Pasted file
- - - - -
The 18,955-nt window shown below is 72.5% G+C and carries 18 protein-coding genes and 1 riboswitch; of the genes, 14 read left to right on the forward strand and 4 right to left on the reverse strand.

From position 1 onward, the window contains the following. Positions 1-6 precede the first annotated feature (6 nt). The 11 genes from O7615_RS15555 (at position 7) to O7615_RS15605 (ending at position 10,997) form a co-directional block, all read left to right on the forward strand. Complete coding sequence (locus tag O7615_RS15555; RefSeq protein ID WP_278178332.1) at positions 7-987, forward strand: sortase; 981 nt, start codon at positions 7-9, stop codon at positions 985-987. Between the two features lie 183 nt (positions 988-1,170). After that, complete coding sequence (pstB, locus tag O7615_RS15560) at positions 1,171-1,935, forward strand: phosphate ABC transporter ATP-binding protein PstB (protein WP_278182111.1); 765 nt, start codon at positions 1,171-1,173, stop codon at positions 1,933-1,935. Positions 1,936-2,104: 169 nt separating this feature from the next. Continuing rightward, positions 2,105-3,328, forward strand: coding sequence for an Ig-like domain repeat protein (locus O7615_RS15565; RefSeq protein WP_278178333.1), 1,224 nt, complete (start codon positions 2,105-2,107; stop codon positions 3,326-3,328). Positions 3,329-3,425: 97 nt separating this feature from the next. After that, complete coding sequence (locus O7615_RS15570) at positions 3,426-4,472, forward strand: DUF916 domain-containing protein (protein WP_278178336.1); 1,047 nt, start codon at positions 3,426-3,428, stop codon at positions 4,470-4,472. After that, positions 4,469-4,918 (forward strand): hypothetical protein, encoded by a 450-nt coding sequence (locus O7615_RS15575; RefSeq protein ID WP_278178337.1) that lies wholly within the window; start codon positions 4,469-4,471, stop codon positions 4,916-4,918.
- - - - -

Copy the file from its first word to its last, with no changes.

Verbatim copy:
The 18,955-nt window shown below is 72.5% G+C and carries 18 protein-coding genes and 1 riboswitch; of the genes, 14 read left to right on the forward strand and 4 right to left on the reverse strand.

From position 1 onward, the window contains the following. Positions 1-6 precede the first annotated feature (6 nt). The 11 genes from O7615_RS15555 (at position 7) to O7615_RS15605 (ending at position 10,997) form a co-directional block, all read left to right on the forward strand. Complete coding sequence (locus tag O7615_RS15555; RefSeq protein ID WP_278178332.1) at positions 7-987, forward strand: sortase; 981 nt, start codon at positions 7-9, stop codon at positions 985-987. Between the two features lie 183 nt (positions 988-1,170). After that, complete coding sequence (pstB, locus tag O7615_RS15560) at positions 1,171-1,935, forward strand: phosphate ABC transporter ATP-binding protein PstB (protein WP_278182111.1); 765 nt, start codon at positions 1,171-1,173, stop codon at positions 1,933-1,935. Positions 1,936-2,104: 169 nt separating this feature from the next. Continuing rightward, positions 2,105-3,328, forward strand: coding sequence for an Ig-like domain repeat protein (locus O7615_RS15565; RefSeq protein WP_278178333.1), 1,224 nt, complete (start codon positions 2,105-2,107; stop codon positions 3,326-3,328). Positions 3,329-3,425: 97 nt separating this feature from the next. After that, complete coding sequence (locus O7615_RS15570) at positions 3,426-4,472, forward strand: DUF916 domain-containing protein (protein WP_278178336.1); 1,047 nt, start codon at positions 3,426-3,428, stop codon at positions 4,470-4,472. After that, positions 4,469-4,918 (forward strand): hypothetical protein, encoded by a 450-nt coding sequence (locus O7615_RS15575; RefSeq protein ID WP_278178337.1) that lies wholly within the window; start codon positions 4,469-4,471, stop codon positions 4,916-4,918.